West Texas has a long history of recurring drought, but under climate change, the Southwest has been experiencing record-breaking heatwaves, further drying out the soil and speeding the evaporation of water in lakes and reservoirs. Underground aquifers failed to regenerate. “What happens is that climate change comes on top and in many cases it can be the final straw that breaks the camel's back, but the camel is already overloaded,” said Hayhoe.
Other communities across a bone-dry Southwest are resorting to extraordinary measures to keep the water flowing. Robert Lee, also in the oil patch, has been hauling in water by tanker. So has Spicewood Beach, a resort town 40 miles from Austin, which has been trucking in water since early 2012.
San Angelo, a city of 100,000, dug a pipeline to an underground water source more than 60 miles away, and sunk half a dozen new wells.
Las Cruces, just across the border from the Texas panhandle in New Mexico, is drilling down 1,000 feet in search of water.
But those fixes are way out of reach for small, rural communities. Outside the RV parks for the oil field workers who are just passing through, Barnhart has a population of about 200.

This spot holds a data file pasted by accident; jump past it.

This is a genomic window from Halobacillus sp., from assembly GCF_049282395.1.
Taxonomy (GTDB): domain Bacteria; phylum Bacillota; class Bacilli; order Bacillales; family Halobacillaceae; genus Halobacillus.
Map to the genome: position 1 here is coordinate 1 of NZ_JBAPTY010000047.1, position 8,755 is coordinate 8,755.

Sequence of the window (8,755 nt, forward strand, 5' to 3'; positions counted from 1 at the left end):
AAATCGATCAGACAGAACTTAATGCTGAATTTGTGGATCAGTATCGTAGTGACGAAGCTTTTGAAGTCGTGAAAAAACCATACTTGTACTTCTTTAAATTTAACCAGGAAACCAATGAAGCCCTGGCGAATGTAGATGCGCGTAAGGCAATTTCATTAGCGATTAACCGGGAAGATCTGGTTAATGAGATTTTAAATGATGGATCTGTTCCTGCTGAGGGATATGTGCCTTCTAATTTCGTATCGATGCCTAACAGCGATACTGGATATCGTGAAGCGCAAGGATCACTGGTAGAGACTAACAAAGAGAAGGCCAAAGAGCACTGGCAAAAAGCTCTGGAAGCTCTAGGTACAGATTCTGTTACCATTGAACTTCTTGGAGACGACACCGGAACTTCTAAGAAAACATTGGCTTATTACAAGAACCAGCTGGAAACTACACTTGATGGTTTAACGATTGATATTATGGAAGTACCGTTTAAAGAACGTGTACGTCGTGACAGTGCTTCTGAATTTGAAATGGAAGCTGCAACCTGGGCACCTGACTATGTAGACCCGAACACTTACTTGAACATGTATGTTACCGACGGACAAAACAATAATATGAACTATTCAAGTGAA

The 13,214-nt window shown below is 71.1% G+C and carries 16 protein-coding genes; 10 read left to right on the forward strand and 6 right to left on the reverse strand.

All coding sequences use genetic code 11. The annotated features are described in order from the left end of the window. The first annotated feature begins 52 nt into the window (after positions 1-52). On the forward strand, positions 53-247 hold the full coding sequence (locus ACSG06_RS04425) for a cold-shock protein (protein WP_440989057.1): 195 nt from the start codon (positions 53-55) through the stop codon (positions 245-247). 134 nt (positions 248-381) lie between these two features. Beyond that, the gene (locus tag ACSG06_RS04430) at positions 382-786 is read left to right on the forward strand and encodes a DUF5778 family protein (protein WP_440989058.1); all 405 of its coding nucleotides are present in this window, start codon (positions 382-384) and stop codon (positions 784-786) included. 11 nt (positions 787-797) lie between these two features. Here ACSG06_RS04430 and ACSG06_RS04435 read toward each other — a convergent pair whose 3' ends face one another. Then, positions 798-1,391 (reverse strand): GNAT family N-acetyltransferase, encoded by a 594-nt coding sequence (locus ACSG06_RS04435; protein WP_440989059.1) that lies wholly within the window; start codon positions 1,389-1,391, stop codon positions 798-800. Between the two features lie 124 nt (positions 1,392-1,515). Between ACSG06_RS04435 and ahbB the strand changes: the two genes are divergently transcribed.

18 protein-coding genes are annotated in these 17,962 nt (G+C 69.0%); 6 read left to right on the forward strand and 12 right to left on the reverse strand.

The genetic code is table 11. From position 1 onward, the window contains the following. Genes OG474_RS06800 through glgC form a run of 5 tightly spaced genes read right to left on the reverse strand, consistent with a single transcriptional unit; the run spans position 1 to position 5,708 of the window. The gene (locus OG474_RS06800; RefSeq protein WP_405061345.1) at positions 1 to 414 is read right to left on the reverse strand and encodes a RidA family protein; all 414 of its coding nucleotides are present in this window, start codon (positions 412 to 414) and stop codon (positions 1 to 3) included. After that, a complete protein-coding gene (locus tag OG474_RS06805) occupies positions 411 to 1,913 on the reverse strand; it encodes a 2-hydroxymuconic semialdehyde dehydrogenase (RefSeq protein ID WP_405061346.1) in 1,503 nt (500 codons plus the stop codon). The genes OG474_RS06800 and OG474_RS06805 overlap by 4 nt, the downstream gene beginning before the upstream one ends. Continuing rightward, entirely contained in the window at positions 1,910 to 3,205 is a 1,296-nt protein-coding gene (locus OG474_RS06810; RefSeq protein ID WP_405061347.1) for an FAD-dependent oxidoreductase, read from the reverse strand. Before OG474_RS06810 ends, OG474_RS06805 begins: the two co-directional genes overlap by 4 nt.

“We barely make enough money to pay our light bill and we're supposed to find $300,000 to drill a water well?” said John Nanny, an official with the town's water supply company.
Last week brought some relief, with rain across the entire state of Texas. Rain gauges in some parts of west Texas registered two inches or more. Some ranchers dared to hope it was the beginning of the end of the drought.
But not Owens, not yet anyway. The underground aquifers needed far more rain to recharge, he said, and it just wasn't raining as hard as it did when he was growing up.
“We've got to get floods. We've got to get a hurricane to move up in our country and just saturate everything to replenish the aquifer,” he said. “Because when the water is gone. That's it. We're gone.”